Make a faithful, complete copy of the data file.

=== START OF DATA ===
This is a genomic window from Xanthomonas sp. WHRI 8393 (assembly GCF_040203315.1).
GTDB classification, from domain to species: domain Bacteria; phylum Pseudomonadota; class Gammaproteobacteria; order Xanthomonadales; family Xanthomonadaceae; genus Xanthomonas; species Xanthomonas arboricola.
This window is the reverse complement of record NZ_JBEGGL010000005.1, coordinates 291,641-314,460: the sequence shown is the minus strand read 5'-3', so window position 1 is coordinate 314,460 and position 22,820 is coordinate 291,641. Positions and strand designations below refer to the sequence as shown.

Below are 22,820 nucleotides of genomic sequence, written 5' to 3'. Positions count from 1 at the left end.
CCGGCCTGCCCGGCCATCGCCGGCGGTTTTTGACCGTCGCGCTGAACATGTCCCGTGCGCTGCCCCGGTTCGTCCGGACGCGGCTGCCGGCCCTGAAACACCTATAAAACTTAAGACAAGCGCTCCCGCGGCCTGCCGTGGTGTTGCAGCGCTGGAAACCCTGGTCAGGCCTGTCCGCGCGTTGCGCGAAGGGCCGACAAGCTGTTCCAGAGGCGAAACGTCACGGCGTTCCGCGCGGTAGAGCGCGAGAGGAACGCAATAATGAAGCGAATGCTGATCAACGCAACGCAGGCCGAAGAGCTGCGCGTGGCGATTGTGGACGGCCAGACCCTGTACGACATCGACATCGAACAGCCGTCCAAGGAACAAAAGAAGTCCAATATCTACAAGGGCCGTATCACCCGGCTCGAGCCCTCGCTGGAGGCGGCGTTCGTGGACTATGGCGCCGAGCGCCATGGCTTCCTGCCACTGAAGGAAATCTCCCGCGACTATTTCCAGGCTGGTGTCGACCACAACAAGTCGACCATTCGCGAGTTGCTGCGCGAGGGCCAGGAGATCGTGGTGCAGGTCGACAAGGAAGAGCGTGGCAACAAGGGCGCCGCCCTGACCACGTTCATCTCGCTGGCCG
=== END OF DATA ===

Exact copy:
This is a genomic window from Xanthomonas sp. WHRI 8393 (assembly GCF_040203315.1).
GTDB classification, from domain to species: domain Bacteria; phylum Pseudomonadota; class Gammaproteobacteria; order Xanthomonadales; family Xanthomonadaceae; genus Xanthomonas; species Xanthomonas arboricola.
This window is the reverse complement of record NZ_JBEGGL010000005.1, coordinates 291,641-314,460: the sequence shown is the minus strand read 5'-3', so window position 1 is coordinate 314,460 and position 22,820 is coordinate 291,641. Positions and strand designations below refer to the sequence as shown.

Below are 22,820 nucleotides of genomic sequence, written 5' to 3'. Positions count from 1 at the left end.
CCGGCCTGCCCGGCCATCGCCGGCGGTTTTTGACCGTCGCGCTGAACATGTCCCGTGCGCTGCCCCGGTTCGTCCGGACGCGGCTGCCGGCCCTGAAACACCTATAAAACTTAAGACAAGCGCTCCCGCGGCCTGCCGTGGTGTTGCAGCGCTGGAAACCCTGGTCAGGCCTGTCCGCGCGTTGCGCGAAGGGCCGACAAGCTGTTCCAGAGGCGAAACGTCACGGCGTTCCGCGCGGTAGAGCGCGAGAGGAACGCAATAATGAAGCGAATGCTGATCAACGCAACGCAGGCCGAAGAGCTGCGCGTGGCGATTGTGGACGGCCAGACCCTGTACGACATCGACATCGAACAGCCGTCCAAGGAACAAAAGAAGTCCAATATCTACAAGGGCCGTATCACCCGGCTCGAGCCCTCGCTGGAGGCGGCGTTCGTGGACTATGGCGCCGAGCGCCATGGCTTCCTGCCACTGAAGGAAATCTCCCGCGACTATTTCCAGGCTGGTGTCGACCACAACAAGTCGACCATTCGCGAGTTGCTGCGCGAGGGCCAGGAGATCGTGGTGCAGGTCGACAAGGAAGAGCGTGGCAACAAGGGCGCCGCCCTGACCACGTTCATCTCGCTGGCCG